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buyers tips

Tips for Buying a Rotary

A quick guide on what to look out for when buying a Rotary powered vehicle.

tip 1
The most obvious test is if it blows oil smoke under power.
It is acceptable to give a little oil smoke on first start up as it is a feature of a Rotary's oil injection system to lubricate the housing walls with engine oil via the metering pump, however this should disappear within a minute or two and the exhaust should appear clean from then on.
In colder areas, condensation in the exhaust system can also cause some steam on first start but this should also clear when the engine has reached operating temperature.

tip 2
The second most obvious indicator of a worn or damaged engine is operating temperature. If the engine gets too hot under normal driving conditions then there is either a problem with the cooling system or possibly a more serious problem with the engine itself. Low oil levels can also increase the operating temperature and if you discover this is the case then give the car a miss because this is most likely indicative of the owners slack attitude towards engine care and would reflect a badly maintained car anyway.
A defective or blocked oil system can also cause overheating as the oil system in a Rotary not only provides lubrication but also serves partly as a cooling system, especially with regard to the cooling of the rotors themselves.
Overheating due to an engine fault is not to be confused with the effects of driving hard or racing an engine for long periods which can overheat even the best maintained units unless specifically built for that purpose. In general, about one quarter to almost half way on the temperature guage is a pretty acceptable range.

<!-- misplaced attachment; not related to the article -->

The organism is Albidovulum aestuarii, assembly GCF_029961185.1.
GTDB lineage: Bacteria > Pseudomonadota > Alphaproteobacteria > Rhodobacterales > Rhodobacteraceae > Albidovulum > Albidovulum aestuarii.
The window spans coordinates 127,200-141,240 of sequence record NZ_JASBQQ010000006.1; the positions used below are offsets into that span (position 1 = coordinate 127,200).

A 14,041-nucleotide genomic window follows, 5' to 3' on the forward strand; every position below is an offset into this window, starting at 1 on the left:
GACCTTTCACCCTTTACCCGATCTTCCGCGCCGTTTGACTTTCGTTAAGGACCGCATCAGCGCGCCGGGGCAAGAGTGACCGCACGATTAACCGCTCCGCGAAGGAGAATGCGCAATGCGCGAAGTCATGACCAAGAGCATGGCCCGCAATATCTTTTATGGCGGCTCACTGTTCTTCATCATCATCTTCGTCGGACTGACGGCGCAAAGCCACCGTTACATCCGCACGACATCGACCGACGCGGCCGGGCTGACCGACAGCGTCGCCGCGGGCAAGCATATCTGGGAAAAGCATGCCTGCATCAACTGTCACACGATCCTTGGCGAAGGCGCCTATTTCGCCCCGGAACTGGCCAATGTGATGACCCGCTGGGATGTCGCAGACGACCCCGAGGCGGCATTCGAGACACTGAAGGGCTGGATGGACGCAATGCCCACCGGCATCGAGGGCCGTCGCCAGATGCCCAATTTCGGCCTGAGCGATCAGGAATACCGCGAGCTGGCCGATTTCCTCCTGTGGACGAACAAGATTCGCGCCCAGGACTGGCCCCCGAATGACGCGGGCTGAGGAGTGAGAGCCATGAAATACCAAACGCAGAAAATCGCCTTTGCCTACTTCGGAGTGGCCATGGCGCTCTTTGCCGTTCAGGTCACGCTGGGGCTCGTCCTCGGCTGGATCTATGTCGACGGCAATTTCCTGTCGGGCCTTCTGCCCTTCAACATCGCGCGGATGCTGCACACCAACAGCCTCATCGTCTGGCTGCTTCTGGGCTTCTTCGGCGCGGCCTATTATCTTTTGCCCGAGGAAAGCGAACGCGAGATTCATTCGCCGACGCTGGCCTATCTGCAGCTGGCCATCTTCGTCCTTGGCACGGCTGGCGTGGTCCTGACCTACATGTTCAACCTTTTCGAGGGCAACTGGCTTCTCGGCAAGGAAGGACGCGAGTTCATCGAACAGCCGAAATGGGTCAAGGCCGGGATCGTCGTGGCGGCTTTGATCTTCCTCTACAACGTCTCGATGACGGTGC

tip 3
Another item to look for, particularly when buying a pre RX7 model (R100,RX2,3,4,5 etc.) is a late model RX7 electronic type distributor has been fitted. If it's still running a mechanical points type ditributor then either be prepared to intall an electronic type (preferably RX7 series 2 and onwards) very soon after you get it home.
The reason being that if you want a clean reving engine, the mechanical points model will just not do. Only a very new set of points can cope with the job and burn out very quickly requiring constant replacement.
You will soon pay for the newer model distributor in savings made by not having to constantly replace the points.
Or alternatively, just keep looking for a different car.

tip 4
This goes for buying any sort of car, as do a lot of these tips.
Check the pedal rubbers. No, I'm serious !
If the pedal rubbers are worn out then this car has done some long hours.
If they are original rubbers with little or no wear, you can beleive the " One owner, little old lady " claims.
If they are brand new, ask the seller why. Most of the time they are not wise to this and will simply say, " Yeah, the others wore out ".
Anyway, these little bits of rubber tell us a lot about a cars previous usage.

tip 5
Has this car been in an accident ?
Are the seller's claims of "original this" or "factory that" true ?
What you are looking for are marks on the bolt heads in the appropriate places. For example, you can tell if it is an original factory installation if the bolt heads show no use that are holding that component.
Something else to look out for.

tip 6
Up inside the rear panels, behind the driving wheels, you might find evidence of rubber left from performing burn-outs or dough-nuts.
It only takes a second to check and speaks volumes about the previous owners habits.

tip 7
There is no tip 7 yet.
Please check back soon

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